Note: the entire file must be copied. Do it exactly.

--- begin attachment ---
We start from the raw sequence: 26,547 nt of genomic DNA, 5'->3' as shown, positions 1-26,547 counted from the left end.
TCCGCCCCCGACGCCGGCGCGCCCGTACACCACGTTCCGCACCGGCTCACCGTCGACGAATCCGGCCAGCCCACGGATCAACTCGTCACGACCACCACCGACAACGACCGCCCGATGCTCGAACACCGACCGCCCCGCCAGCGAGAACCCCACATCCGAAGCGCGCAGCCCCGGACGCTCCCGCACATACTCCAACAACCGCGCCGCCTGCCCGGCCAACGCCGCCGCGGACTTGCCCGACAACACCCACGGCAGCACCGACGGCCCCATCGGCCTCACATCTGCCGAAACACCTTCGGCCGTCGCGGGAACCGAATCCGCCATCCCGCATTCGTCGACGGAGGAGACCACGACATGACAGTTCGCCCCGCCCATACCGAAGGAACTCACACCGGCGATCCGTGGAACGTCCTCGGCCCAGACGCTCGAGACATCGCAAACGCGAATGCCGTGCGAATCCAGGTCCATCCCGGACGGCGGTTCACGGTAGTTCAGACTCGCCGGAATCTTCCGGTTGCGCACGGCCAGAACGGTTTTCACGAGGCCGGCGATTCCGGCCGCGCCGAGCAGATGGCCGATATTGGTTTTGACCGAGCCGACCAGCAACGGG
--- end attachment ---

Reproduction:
We start from the raw sequence: 26,547 nt of genomic DNA, 5'->3' as shown, positions 1-26,547 counted from the left end.
TCCGCCCCCGACGCCGGCGCGCCCGTACACCACGTTCCGCACCGGCTCACCGTCGACGAATCCGGCCAGCCCACGGATCAACTCGTCACGACCACCACCGACAACGACCGCCCGATGCTCGAACACCGACCGCCCCGCCAGCGAGAACCCCACATCCGAAGCGCGCAGCCCCGGACGCTCCCGCACATACTCCAACAACCGCGCCGCCTGCCCGGCCAACGCCGCCGCGGACTTGCCCGACAACACCCACGGCAGCACCGACGGCCCCATCGGCCTCACATCTGCCGAAACACCTTCGGCCGTCGCGGGAACCGAATCCGCCATCCCGCATTCGTCGACGGAGGAGACCACGACATGACAGTTCGCCCCGCCCATACCGAAGGAACTCACACCGGCGATCCGTGGAACGTCCTCGGCCCAGACGCTCGAGACATCGCAAACGCGAATGCCGTGCGAATCCAGGTCCATCCCGGACGGCGGTTCACGGTAGTTCAGACTCGCCGGAATCTTCCGGTTGCGCACGGCCAGAACGGTTTTCACGAGGCCGGCGATTCCGGCCGCGCCGAGCAGATGGCCGATATTGGTTTTGACCGAGCCGACCAGCAACGGG